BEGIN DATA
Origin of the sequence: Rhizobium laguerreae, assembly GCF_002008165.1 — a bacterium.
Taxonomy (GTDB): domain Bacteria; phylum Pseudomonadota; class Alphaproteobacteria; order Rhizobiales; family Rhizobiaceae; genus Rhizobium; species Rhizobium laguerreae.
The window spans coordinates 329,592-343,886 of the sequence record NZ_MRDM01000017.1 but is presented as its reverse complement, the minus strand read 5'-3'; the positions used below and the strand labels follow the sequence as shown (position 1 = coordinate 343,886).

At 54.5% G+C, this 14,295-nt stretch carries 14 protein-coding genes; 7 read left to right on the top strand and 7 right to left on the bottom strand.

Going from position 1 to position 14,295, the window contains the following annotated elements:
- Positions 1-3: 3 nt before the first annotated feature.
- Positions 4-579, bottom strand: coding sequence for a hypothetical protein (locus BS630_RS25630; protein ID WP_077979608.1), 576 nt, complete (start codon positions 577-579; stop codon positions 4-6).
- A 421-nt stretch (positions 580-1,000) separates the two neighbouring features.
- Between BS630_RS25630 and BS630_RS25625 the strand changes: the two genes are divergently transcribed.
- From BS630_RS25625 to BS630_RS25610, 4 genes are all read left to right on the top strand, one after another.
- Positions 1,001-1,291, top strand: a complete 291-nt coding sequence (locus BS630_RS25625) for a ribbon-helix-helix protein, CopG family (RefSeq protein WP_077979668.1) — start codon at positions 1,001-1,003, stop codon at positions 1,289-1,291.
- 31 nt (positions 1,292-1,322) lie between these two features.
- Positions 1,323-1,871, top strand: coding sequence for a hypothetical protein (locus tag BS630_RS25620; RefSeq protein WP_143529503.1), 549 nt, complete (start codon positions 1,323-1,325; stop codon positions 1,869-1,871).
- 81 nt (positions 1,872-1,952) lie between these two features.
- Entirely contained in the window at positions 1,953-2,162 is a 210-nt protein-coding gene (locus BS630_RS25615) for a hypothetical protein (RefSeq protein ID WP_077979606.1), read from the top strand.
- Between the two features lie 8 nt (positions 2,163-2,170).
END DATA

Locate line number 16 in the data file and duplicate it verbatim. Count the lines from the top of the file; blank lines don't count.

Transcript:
- Between the two features lie 8 nt (positions 2,163-2,170).